I have to say that I am incredibly chuffed with how much I have done in the garden this weekend.  I know I might sound to be gloating but as I was feeling a little under the weather at the end of week plus I have been home alone I didn’t really expect to achieve much.

After my sterling efforts the week before when I painted the back fence in the evenings I was a little disappointed that I haven’t had the energy to do as much after work this last week but then I have also had to work late a couple of days and that always knocks me for six.  I have pottered a lot and spent one evening clearing the staging at the sunny end of the patio.  I have used it over the winter to store lots of random pots of plants that I hadn’t had time to plant out or I wanted to grow on.  It’s a convenient space for covering with fleece when it’s very cold.  However, with the weather warming up I wanted to start moving things out of the cold frames and greenhouse so I went through all the pots, throwing the ones that had died, luckily not too many, tidying and weeding the others and storing them at the shady end of the patio.  Then I arranged my collection of hardy succulents and auriculas on the staging (top photo).  I have potted a number of these up as I am hoping to enter them into a competition in a couple of weeks, if I don’t lose my nerve first. The only other thing I managed during the week was to prick out some seedlings.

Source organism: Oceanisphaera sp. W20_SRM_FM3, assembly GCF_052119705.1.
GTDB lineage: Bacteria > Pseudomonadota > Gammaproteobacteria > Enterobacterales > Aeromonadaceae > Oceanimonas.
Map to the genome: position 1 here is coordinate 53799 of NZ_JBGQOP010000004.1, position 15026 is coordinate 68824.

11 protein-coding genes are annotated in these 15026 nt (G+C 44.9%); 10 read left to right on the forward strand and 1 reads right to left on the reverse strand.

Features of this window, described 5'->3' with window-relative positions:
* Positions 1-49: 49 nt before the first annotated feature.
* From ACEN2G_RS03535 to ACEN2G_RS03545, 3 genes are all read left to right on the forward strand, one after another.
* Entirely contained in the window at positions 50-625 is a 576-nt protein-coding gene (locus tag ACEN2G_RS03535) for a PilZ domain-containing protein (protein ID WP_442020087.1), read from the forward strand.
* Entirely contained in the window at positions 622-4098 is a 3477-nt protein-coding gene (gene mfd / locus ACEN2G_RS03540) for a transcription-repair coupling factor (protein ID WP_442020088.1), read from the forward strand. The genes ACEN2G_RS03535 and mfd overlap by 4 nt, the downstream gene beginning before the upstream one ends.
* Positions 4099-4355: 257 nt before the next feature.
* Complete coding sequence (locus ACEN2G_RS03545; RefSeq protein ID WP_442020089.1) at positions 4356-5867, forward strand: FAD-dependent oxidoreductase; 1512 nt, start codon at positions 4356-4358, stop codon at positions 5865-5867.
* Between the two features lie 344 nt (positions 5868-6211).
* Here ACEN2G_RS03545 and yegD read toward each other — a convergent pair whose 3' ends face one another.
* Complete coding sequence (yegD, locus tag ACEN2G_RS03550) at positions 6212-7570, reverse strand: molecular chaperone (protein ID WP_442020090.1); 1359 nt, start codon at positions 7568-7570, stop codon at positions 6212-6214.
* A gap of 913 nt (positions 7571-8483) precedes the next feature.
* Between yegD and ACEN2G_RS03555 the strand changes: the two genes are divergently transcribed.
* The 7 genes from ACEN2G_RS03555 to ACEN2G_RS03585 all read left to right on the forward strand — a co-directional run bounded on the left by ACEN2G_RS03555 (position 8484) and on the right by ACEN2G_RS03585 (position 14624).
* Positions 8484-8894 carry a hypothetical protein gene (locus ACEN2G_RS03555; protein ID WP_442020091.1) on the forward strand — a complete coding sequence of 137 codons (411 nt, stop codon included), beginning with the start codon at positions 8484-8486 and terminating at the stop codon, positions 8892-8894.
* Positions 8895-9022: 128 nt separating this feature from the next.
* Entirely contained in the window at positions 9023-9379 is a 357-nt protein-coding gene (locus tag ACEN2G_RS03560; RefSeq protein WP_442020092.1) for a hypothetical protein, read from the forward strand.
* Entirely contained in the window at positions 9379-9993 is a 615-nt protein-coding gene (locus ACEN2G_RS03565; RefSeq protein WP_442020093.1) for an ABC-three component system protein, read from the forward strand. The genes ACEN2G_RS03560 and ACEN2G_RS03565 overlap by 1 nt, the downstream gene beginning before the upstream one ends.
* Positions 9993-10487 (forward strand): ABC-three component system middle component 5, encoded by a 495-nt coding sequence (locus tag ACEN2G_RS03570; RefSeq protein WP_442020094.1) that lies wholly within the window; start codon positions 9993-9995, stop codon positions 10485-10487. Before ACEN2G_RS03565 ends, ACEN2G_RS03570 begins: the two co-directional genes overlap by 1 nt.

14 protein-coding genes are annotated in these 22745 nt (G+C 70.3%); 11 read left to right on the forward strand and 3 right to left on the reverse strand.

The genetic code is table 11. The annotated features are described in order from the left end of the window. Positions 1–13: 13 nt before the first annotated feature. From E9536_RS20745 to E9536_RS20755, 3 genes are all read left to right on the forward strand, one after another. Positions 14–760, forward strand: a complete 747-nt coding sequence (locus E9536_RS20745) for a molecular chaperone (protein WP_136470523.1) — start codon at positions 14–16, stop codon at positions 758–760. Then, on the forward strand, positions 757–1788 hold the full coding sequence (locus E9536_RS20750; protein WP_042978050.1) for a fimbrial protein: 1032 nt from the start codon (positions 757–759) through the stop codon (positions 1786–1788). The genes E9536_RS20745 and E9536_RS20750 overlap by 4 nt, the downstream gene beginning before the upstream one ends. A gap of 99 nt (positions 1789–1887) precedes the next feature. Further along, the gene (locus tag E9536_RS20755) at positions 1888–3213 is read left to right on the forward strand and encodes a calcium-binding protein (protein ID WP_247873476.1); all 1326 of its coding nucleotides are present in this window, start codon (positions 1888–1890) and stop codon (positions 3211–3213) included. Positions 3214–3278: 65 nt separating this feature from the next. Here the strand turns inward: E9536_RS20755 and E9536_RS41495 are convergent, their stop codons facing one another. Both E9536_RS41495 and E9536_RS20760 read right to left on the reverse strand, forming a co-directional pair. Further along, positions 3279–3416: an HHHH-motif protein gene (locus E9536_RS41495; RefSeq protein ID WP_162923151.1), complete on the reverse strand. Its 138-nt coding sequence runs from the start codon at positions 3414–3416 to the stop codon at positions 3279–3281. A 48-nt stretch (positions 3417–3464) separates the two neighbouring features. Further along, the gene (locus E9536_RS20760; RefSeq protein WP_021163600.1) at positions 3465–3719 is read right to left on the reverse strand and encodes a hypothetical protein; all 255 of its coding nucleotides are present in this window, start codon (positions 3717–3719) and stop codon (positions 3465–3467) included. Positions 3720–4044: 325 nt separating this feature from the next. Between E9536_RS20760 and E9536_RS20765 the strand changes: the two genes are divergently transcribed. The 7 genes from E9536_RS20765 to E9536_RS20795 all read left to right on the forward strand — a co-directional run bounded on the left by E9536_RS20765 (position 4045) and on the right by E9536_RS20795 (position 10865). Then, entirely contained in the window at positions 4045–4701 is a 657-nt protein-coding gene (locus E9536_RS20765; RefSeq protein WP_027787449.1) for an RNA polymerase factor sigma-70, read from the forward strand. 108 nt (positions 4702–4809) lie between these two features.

I have to say that I am really pleased with the garden at the moment.  Of course there are areas that need work particularly with the two projects we have on the go but the woodland border is full of spring colour.  I have tried to get a photograph to really show it at its best but the trouble is everything is so small that I end up with a photo of colourful dots.  You will have to take my word that there are anemones, epimedium, snowflakes, miniature narcissus, primula, pulmonaria and erythroniums all flowering in this area.


The badger damage in the border above is no longer apparent and next year I am going to add more narcissus.  I was thinking of some smaller ones to go in front of the Narcisssus ‘Geranium’ to hide their legs if you know what I mean.  The Prunus incisa ‘kojo-no-mai’ is looking wonderful but it is about to be overshadowed by the Amelanchier canadensis and the  Prunus I inherited with the house (photos below).  Their blossoms are just opening and if you sit quietly in the garden, which unbelievably I have done this weekend, all you can hear is the buzzing of pollinators as they go about their business.

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I have spent the weekend working on the front garden but I will show you the fruits of my labour in the End of Month View post.  I also went to the local Hardy Plant Society meeting and really enjoyed the discussion, led by Bob Brown, which ranged from the identity of different narcissus, the care of primulas and auriculas, various shrubs that were good at this time of year.  The discussion results from the various plants and stems that members bring in and it was as lively as ever with heated debates about the why someones anemones were hardly flowering, why someone couldn’t grow Lathyrus and ended up with a discussion about the growing conditions needed for Trilliums. I am so glad I found this group. I didn’t stay for the afternoon talk which was by Tom Hart Dyke as I was feeling quite unwell but I am glad to say I am now on the mend, thanks to working in the garden, being kind to myself and lots of fresh air.

Oh I forgot I chopped my Mahonia Media x Charity down to 6″, it took some courage but I want the shrub to have more than one stem so fingers crossed it will reshoot soon. It was so truamatic I have obviously blocked it from my mind!!